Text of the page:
Bahai News -

Members of the Baha'i faith to sponsor open house: Session to educate public about laws, history, principals


There is one God who progressively reveals his will to humanity.

God's messengers have included Abraham, Moses, Krishna, Buddha, Zoroaster, Jesus, Muhammad, The Bab, and Baha'u'llah, who wrote about equality, peace and unity. These are elements of the Baha'i faith, founded by Baha'u'llah, who wrote more than 100 manuscripts addressing topics ranging from the equality of men and women to the elimination of poverty and prejudice.

"The fundamental principals of the faith are the oneness of God, the oneness of religion, and the oneness of humanity," said Dr. Azita Misaghi, a dentist, mother, wife and member of the Baha'i faith.

Local members of the Baha'i faith will present the fourth in an ongoing monthly series geared to educate the public on the various religious communities throughout the valley. Sessions so far have included Islam, Hinduism and Judaism.

The Baha'i session will be held 7 to 9 p.m. Tuesday in the University of Charleston Appalachian Room, located on the second floor of Geary Student Union.

The free series, sponsored by the Kanawha Valley Interfaith Council, is entitled "Interfaith Growing - Growing in Unity by Understanding Diversity." Attendance has grown at the sessions as people learn about the faiths of their neighbors in a relaxed atmosphere that welcomes questions.

Misaghi said the sessions "help to promote understanding, build tolerance and promote open-mindedness."

Most sessions have been held at the respective houses of worship, but the Baha'i community is small and there was concern the building would not offer adequate space, Misaghi said. The Baha'i Center, 166 Sunset Drive in Charleston, is a small white building that has previously been everything from a church to a day care center.

"It sat vacant five years before we purchased it," Misaghi said. "Up until last year, we met in homes. This was our opportunity to have a public place. Locally we are small, 50 to 60 people in Charleston and surrounding areas. In West Virginia, there are probably 200, and worldwide 6 million."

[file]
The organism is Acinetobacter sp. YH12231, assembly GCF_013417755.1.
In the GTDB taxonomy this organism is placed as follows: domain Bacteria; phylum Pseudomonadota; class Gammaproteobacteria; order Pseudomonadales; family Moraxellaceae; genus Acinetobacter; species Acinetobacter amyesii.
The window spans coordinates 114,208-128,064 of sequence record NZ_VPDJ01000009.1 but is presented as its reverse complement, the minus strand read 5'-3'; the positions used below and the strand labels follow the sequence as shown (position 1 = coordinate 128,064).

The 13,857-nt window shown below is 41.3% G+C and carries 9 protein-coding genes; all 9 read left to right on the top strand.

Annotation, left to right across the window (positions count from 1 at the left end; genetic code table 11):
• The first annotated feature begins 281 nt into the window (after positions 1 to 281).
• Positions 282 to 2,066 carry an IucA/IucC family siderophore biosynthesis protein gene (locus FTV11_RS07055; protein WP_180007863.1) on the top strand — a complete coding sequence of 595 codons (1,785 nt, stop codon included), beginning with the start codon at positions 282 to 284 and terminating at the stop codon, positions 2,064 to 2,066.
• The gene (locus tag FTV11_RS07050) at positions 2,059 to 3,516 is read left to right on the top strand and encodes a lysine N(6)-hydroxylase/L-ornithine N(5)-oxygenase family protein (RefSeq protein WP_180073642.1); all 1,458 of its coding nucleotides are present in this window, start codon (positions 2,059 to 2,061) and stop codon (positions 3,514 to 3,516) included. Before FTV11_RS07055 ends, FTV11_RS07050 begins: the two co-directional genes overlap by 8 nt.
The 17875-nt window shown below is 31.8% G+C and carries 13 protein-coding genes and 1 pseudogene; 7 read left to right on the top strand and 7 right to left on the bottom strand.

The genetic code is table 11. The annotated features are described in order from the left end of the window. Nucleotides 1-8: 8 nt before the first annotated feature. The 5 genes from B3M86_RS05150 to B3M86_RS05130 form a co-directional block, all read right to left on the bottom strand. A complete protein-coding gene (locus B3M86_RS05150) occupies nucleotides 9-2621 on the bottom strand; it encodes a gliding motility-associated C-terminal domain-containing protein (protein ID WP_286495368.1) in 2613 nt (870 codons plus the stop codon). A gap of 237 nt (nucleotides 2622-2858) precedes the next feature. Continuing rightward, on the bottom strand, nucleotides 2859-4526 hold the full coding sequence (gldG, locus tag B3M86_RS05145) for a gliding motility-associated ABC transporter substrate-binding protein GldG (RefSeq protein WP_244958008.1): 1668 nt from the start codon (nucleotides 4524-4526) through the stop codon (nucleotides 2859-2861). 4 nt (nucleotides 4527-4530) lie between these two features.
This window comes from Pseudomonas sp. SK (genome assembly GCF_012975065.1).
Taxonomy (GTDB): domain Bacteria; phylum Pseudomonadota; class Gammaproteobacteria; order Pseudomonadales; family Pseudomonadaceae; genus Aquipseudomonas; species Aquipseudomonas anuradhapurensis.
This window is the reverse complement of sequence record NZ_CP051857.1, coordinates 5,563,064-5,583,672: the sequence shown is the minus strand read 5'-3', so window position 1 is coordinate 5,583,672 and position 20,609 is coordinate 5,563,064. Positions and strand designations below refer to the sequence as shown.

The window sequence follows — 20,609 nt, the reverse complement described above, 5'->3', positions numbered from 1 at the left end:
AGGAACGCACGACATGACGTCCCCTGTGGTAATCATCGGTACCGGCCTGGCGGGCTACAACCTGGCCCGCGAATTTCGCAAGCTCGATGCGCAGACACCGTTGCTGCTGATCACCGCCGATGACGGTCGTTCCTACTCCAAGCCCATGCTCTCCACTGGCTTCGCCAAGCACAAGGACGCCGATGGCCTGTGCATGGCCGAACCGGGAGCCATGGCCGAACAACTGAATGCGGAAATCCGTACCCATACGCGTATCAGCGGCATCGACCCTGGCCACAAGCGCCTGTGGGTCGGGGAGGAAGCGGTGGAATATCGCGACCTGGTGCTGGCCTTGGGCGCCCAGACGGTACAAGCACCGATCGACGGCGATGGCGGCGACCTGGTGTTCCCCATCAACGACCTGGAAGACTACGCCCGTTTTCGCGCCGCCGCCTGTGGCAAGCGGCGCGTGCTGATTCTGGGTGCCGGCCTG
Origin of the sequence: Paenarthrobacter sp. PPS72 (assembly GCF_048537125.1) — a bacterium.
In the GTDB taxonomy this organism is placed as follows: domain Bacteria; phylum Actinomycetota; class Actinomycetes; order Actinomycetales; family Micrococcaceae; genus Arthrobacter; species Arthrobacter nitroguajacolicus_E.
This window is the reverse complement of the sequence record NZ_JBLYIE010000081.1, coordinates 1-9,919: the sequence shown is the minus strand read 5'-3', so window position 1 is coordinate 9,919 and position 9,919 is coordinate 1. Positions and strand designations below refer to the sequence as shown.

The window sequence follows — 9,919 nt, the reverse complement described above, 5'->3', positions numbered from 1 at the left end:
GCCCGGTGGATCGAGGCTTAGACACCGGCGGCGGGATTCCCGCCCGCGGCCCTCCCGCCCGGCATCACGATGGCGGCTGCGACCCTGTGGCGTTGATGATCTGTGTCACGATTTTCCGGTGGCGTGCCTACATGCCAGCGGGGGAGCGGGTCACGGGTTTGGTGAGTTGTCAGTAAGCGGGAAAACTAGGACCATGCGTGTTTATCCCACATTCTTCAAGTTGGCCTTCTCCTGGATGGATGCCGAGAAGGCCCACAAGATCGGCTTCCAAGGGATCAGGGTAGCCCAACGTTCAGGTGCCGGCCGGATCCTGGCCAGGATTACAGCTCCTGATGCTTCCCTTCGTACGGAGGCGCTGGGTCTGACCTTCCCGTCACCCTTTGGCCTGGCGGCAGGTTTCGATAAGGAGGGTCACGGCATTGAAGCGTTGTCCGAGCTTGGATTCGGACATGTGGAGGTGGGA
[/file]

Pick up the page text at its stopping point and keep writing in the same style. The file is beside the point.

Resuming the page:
Baha'i houses of worship are located throughout the world. The headquarters of the National Spiritual Assembly, the administrative body in the United States, is located in Wilmette, Ill.

The public is invited to the local Baha'i Center from 11 a.m. to 1 p.m. on Sunday for a program of music, prayer and meditation. While this day will be a special open house, the public is always welcome to attend the regular 11 a.m. Sunday session.

The religion has no set ritual for prayer and no clergy. The faith stresses monog- amy and prohibits the use of drugs or alcohol except for medicinal purposes. Gossip is forbidden. Work should be performed in the spirit of service. Individuals are encouraged to pursue the truth for themselves.

"We believe in one God just as most people do; it is the same God we all call by different names," Misaghi said. "All messengers of the past such as Abraham, Krishna, Moses and Buddha came from God. Our mission is to let people know there is such a man as Baha'u'llah."

The difference among messengers is the information they offered was geared to fit the time, she said.

The Bab (Arabic for gate) prepared the way for the coming of Baha'u'llah (Glory of God) who was born in Persia (now Iran) in 1817 to a wealthy family but gave up a life of luxury to help the poor.

During his life, he experienced support as well as conflict as he proclaimed God had entrusted him with a revelation addressing humanity's current needs. The government suppressed him and he was banished from Persia to Iraq. He was later held in a prison in Akka, Israel. He died in 1892 leaving behind an abundance of writings that are treasured as scriptures.

Those who attend the session on Tuesday evening will see a handful of these books. One hour will be devoted to three speakers who will touch upon the topics of history, laws and principals.

The second hour is for questions, mingling and refreshments.

Religious leaders who are interested in sponsoring an evening explaining their faith may send a written request on letterhead to Dr. Linda Geronilla, 92 Cook Drive, Charleston, WV 25314.

Writer Charlotte Ferrell Smith can be reached at 348-1246 or by e-mail at

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